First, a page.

A business development non-profit in Santa Monica is using augmented reality and an interactive map to bring more people to its downtown shops and events. The Downtown Santa Monica team hired FlickPlay to create a custom version of the company’s social metaverse app.

Santa Monica visitors use the FlickPlay app to find coins and unlock digital experiences that include music and holiday themes.
Image: FlickPlay

SEE: What is the metaverse?

FlickPlay is an iOS app that displays an interactive map of tokens scattered around the Third Street Promenade and the surrounding neighborhood. The digital experiences in downtown Santa Monica have a holiday theme. One coin unlocks a heart made from Christmas lights. There’s one with a sparkly tree and another with a VW van and a “Merry Christmas” sign. There’s music too so users can have seasonally appropriate songs to go along with the videos.

In the Santa Monica map, players use yellow tokens to unlock experiences or buy items from local retailers. Blue tokens unlock collectibles and rare green coins come with a reward. Coins are stored on a digital wallet within the app. The company is planning a blockchain integration, which will support ETH, Solana and Polygon wallets.

The “social metaverse” game feels like Pokemon Go as users navigate a map of a real city to find virtual items. Users tap a coin to collect an item, which goes in a library. The next step is to place the item in your surroundings and then record a video with the item. The company currently has an advent calendar campaign counting down the days until Christmas. The prize for December 22 was a unicorn standing in a glass ornament.

A mutual acquaintance connected the Downtown Santa Monica team and FlickPlay. The city’s initiatives align with FlickPlay’s vision of shifting the storyline of how people interact with cities within the metaverse, CEO and founder Pierina Merino said.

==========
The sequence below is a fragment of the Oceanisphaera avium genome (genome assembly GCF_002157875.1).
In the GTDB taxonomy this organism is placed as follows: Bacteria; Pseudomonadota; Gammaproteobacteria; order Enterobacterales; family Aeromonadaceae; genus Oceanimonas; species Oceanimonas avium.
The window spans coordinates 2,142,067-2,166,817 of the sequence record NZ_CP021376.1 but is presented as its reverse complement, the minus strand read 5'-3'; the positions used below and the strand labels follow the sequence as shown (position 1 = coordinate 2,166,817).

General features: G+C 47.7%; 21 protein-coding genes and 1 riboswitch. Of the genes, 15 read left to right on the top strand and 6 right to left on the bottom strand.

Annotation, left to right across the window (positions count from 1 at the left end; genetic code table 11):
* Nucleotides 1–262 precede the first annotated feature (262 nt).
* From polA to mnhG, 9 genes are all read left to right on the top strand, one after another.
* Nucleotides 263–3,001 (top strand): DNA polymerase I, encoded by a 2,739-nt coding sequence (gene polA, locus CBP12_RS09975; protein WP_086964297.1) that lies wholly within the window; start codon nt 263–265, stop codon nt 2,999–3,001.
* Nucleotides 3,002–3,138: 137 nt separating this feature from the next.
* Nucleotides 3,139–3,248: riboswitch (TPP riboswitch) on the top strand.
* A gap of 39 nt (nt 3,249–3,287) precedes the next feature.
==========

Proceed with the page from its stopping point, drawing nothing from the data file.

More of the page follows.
“Our goal is to make FlickPlay’s map a go-to for visitors and locals to access unique experiences, information, and perks while rediscovering the city through one singular metaverse experience,” Merino said.

Previously, Merino developed a 3D printed product line that was picked up by Nordstrom in more than 30 stores. She said she learned from that experience that entrepreneurs often overrate the value that people put on the technology itself without thinking about the actual utility and consumer value.

“I barely talk about AR technology or map infrastructure when I describe FlickPlay because they are simply the tools that bridge a seamless consumer experience and not why FlickPlay exists,” she said.

The social metaverse project will last a year and is designed to drive foot traffic to local merchants.
Image: FlickPlay

The FlickPlay team works with retailers and event organizers to build awareness and foot traffic, and it has noticed a trend among returning users, Merino said.

The longer users stay, the better the videos become, and the more they develop the type of social collage they aspire to build with their digital collectibles,” she said.

The AR project is scheduled to last for a year. Merino said the goal is to make it more appealing for users to unlock and own location-specific digital collectibles in the area.

“FlickPlay’s goal is to become a one-stop shop to discover metaverse events happening in the city, enable micro-economies to thrive, empower owners to ‘rent their digital objects’ to visitors for social flexing,” she said.

Merino predicts that digital collectables such as non-fungible tokens will expand beyond marketplaces in 2022 and become cultural objects instead of just purchases.

“In 2021 in the purchase of digital objects, most collectible owners interact with their digital assets in marketplaces, where the attention goes to the prices, bids, and transactions instead of social flexing,” she said.

She sees FlickPlay as a bridge between this current most common experience with digital collectibles and the next phase of the sector.

“Flexing is one of the most primitive ways of building the social graph and value of the things we own physically and our overall social status,” she said.

FlickPlay is based in Santa Monica and has 20 employees. Merino raised $5 million in seed funding this year.

Downtown Santa Monica, Inc. is a non-profit organization that works with the City of Santa Monica to promote economic stability, growth and community life within the neighborhood.

Mackenzie Carter, director of marketing and communication for Downtown Santa Monica, Inc., said the city is delighted to be working with a cutting edge local company to bring neighborhood to life in the metaverse.

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